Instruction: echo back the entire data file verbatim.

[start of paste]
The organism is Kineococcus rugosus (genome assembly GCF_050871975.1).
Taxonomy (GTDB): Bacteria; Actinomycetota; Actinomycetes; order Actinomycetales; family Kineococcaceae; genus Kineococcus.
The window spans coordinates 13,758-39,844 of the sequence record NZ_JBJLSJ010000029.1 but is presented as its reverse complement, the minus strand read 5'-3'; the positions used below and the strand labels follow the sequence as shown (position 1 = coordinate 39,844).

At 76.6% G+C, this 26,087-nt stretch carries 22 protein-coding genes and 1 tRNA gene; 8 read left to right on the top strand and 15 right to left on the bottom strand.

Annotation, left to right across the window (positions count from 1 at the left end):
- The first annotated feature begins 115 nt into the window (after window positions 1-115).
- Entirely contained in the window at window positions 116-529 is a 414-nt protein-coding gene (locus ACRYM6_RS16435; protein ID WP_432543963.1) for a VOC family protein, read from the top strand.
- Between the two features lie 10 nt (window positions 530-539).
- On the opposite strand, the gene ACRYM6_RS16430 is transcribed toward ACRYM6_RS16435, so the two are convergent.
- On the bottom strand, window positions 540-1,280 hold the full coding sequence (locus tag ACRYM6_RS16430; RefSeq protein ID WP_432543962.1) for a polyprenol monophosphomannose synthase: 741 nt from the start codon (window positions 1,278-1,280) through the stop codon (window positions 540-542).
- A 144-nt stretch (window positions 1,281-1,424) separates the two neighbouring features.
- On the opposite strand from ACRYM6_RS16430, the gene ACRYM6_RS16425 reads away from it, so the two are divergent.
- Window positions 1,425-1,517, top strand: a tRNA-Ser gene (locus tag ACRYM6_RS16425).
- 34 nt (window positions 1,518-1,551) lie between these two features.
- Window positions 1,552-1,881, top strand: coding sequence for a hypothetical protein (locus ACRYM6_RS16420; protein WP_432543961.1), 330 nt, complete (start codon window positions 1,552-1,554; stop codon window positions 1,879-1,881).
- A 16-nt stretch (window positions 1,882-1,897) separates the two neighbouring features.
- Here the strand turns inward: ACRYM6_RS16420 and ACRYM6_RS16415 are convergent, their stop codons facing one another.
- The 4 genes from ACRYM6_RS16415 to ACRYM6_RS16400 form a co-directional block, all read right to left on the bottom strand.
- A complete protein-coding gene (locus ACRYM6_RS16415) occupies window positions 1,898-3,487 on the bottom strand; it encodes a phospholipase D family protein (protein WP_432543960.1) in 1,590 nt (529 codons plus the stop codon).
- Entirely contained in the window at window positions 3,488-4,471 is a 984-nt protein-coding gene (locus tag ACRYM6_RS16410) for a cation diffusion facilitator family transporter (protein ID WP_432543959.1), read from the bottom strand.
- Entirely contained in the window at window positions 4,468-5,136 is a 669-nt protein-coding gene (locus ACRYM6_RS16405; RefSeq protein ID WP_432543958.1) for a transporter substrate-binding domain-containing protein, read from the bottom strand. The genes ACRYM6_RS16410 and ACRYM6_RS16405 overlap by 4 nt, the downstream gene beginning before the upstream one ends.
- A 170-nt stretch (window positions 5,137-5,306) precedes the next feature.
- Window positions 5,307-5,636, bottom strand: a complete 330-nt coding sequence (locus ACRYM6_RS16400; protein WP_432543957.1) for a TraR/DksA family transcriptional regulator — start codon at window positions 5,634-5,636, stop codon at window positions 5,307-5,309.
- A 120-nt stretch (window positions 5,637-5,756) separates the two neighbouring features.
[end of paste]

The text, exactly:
The organism is Kineococcus rugosus (genome assembly GCF_050871975.1).
Taxonomy (GTDB): Bacteria; Actinomycetota; Actinomycetes; order Actinomycetales; family Kineococcaceae; genus Kineococcus.
The window spans coordinates 13,758-39,844 of the sequence record NZ_JBJLSJ010000029.1 but is presented as its reverse complement, the minus strand read 5'-3'; the positions used below and the strand labels follow the sequence as shown (position 1 = coordinate 39,844).

At 76.6% G+C, this 26,087-nt stretch carries 22 protein-coding genes and 1 tRNA gene; 8 read left to right on the top strand and 15 right to left on the bottom strand.

Annotation, left to right across the window (positions count from 1 at the left end):
- The first annotated feature begins 115 nt into the window (after window positions 1-115).
- Entirely contained in the window at window positions 116-529 is a 414-nt protein-coding gene (locus ACRYM6_RS16435; protein ID WP_432543963.1) for a VOC family protein, read from the top strand.
- Between the two features lie 10 nt (window positions 530-539).
- On the opposite strand, the gene ACRYM6_RS16430 is transcribed toward ACRYM6_RS16435, so the two are convergent.
- On the bottom strand, window positions 540-1,280 hold the full coding sequence (locus tag ACRYM6_RS16430; RefSeq protein ID WP_432543962.1) for a polyprenol monophosphomannose synthase: 741 nt from the start codon (window positions 1,278-1,280) through the stop codon (window positions 540-542).
- A 144-nt stretch (window positions 1,281-1,424) separates the two neighbouring features.
- On the opposite strand from ACRYM6_RS16430, the gene ACRYM6_RS16425 reads away from it, so the two are divergent.
- Window positions 1,425-1,517, top strand: a tRNA-Ser gene (locus tag ACRYM6_RS16425).
- 34 nt (window positions 1,518-1,551) lie between these two features.
- Window positions 1,552-1,881, top strand: coding sequence for a hypothetical protein (locus ACRYM6_RS16420; protein WP_432543961.1), 330 nt, complete (start codon window positions 1,552-1,554; stop codon window positions 1,879-1,881).
- A 16-nt stretch (window positions 1,882-1,897) separates the two neighbouring features.
- Here the strand turns inward: ACRYM6_RS16420 and ACRYM6_RS16415 are convergent, their stop codons facing one another.
- The 4 genes from ACRYM6_RS16415 to ACRYM6_RS16400 form a co-directional block, all read right to left on the bottom strand.
- A complete protein-coding gene (locus ACRYM6_RS16415) occupies window positions 1,898-3,487 on the bottom strand; it encodes a phospholipase D family protein (protein WP_432543960.1) in 1,590 nt (529 codons plus the stop codon).
- Entirely contained in the window at window positions 3,488-4,471 is a 984-nt protein-coding gene (locus tag ACRYM6_RS16410) for a cation diffusion facilitator family transporter (protein ID WP_432543959.1), read from the bottom strand.
- Entirely contained in the window at window positions 4,468-5,136 is a 669-nt protein-coding gene (locus ACRYM6_RS16405; RefSeq protein ID WP_432543958.1) for a transporter substrate-binding domain-containing protein, read from the bottom strand. The genes ACRYM6_RS16410 and ACRYM6_RS16405 overlap by 4 nt, the downstream gene beginning before the upstream one ends.
- A 170-nt stretch (window positions 5,137-5,306) precedes the next feature.
- Window positions 5,307-5,636, bottom strand: a complete 330-nt coding sequence (locus ACRYM6_RS16400; protein WP_432543957.1) for a TraR/DksA family transcriptional regulator — start codon at window positions 5,634-5,636, stop codon at window positions 5,307-5,309.
- A 120-nt stretch (window positions 5,637-5,756) separates the two neighbouring features.